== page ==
Bribie Island – The old oyster jetty flats – 18 December 2012

Tuesday

It was great to wake up at 4.00 am and only have a few minutes’ drive to wherever I wanted to fish on Bribie Island. My problem was that I was struggling to find fish. Was it the northerly winds or increased fishing and boating activity or was I just not looking in the right places?

Sunday and Monday had been dismal days. I had put in the hours in spots where I have often found fish and caught very little. There definitely was not much bait around. I have often found fishing at this time of the year tough and the last few days had been evidence of that.

I decided to try the mainland side of the Pumicestone Passage, around the old oyster jetty, just south of the Bribie Island bridge. This is an area of mud and sandbanks with extensive weed beds. It usually fishes quite well on the bottom of the run out tide. Low tide would be at about 0.5m at 6.32 am.

I arrived at about 4.45 am and waded out across the mud flats. The tide was still running out slowly but the water was dead calm and it was already stinking hot. I started with a GULP 4” Minnow soft plastic in the Pearl Watermelon colour. I waded south, casting at the edges of the weed beds.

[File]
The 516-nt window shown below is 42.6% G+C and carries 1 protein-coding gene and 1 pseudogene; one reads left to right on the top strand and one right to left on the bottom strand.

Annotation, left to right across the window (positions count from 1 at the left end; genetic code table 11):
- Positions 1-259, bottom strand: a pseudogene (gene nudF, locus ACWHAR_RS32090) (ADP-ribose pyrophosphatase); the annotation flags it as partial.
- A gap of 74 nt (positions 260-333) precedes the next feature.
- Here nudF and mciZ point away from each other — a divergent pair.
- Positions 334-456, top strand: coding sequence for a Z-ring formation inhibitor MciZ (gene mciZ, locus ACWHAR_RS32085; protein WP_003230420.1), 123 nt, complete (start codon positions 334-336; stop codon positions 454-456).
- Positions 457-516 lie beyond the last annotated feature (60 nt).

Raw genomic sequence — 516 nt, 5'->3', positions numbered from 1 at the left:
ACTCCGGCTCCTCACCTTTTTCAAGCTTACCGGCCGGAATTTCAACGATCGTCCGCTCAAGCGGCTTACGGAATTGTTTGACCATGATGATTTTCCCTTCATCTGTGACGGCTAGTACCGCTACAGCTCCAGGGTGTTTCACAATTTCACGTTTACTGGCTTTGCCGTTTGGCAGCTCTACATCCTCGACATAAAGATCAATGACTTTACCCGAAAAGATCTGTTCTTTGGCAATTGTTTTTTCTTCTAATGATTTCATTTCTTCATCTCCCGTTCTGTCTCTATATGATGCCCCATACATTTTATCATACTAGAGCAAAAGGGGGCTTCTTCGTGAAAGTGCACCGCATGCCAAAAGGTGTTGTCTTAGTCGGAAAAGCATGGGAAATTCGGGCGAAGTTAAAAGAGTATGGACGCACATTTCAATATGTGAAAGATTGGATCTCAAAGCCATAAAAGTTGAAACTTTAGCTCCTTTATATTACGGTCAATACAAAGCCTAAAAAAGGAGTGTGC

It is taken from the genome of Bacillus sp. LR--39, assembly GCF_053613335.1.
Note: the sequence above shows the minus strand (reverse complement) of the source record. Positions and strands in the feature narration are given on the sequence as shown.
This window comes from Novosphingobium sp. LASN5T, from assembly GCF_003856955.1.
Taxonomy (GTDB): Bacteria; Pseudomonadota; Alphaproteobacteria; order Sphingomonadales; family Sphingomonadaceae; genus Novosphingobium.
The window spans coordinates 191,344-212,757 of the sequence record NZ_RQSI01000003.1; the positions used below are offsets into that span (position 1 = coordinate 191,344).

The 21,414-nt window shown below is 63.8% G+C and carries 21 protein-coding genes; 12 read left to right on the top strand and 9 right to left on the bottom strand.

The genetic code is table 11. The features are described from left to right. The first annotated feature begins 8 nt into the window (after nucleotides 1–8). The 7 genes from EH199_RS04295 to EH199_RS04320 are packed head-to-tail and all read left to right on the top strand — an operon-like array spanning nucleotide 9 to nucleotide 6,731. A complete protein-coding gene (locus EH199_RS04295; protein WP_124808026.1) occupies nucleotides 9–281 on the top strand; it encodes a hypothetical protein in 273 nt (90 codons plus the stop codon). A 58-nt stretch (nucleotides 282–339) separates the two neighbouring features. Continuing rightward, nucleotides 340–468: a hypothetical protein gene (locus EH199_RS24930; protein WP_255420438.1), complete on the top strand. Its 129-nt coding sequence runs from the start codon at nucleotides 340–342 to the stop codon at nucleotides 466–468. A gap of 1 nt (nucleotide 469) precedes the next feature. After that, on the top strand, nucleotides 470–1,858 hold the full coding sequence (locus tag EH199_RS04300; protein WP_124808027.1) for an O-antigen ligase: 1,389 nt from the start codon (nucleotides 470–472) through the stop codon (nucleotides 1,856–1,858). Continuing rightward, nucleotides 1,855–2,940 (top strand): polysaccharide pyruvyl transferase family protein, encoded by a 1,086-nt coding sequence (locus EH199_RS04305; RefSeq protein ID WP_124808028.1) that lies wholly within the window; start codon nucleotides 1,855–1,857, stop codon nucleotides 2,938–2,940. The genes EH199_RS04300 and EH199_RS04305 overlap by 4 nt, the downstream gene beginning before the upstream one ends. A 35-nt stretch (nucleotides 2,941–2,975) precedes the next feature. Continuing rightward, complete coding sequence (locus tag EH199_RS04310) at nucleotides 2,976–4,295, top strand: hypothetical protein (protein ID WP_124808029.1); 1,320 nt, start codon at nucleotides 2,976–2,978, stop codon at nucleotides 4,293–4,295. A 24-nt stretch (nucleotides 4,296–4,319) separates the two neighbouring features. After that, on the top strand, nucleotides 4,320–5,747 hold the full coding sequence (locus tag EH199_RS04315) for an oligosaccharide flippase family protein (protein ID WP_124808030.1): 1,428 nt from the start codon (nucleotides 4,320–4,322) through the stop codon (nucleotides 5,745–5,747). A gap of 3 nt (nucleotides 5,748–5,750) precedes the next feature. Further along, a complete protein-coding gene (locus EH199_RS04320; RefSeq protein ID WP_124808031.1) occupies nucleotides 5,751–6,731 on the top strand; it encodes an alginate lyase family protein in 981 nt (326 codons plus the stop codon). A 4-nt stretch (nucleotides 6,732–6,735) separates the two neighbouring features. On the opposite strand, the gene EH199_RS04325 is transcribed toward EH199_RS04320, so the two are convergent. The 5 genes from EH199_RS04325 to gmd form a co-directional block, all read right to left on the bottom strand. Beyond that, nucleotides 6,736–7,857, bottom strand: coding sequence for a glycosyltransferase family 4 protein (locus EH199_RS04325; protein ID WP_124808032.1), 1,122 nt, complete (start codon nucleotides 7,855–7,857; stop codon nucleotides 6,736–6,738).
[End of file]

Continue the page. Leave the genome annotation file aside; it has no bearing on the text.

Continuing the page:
At first, there was a little cloud in front of the sun as it came over the horizon but when it emerged, it was already white hot. The water was so shallow and warm that it provided no relief. I fished my way south and was encouraged to see a few patches of very tiny squid (about 3cm long) swimming around.

The northerly winds had blown hundreds of blue jellyfish in from the ocean and these were now dotted all over the sandbanks, like cake decorations. I walked down to the green channel marker and fished around but did not feel any bites. As the tide turned in, I turned back and walked parallel with the sandbanks. I slowly waded back towards the oyster jetty.

As the tide picked up pace it washed the loose weed away and the water became clearer. It was now easier to see the edge of the weed beds and that’s where I kept casting. I had swapped to a GULP Jerkshad soft plastic, in the Lime Tiger colour. Suddenly I felt the tell-tale ‘thud’ and I immediately dropped the rod tip. I paused and then struck. The rod tip started wriggling but the drag was silent. I realised it was working but the clicking mechanism was buggered. It was surprisingly disconcerting to play the fish without the noise of a clicking drag. I slowly waded back to the sand bank, playing the fish very gently – it hard been hard to find. It was a dark green, carefully camouflaged flathead – about 50cm long and I was very glad to see it.

I took some photos, bagged it then followed my muddy footsteps back to the edge of the weed beds. A few more casts, in the same area and bang, I had another. I still was not going to risk grabbing it, so I waded back to the sand bank again. It was another flathead, about the same size. I repeated this process three more times along the edge of the weed banks and caught three larger Flathead – the biggest was just over 60cm. I got them all on the same GULP Jerkshad in lime Tiger.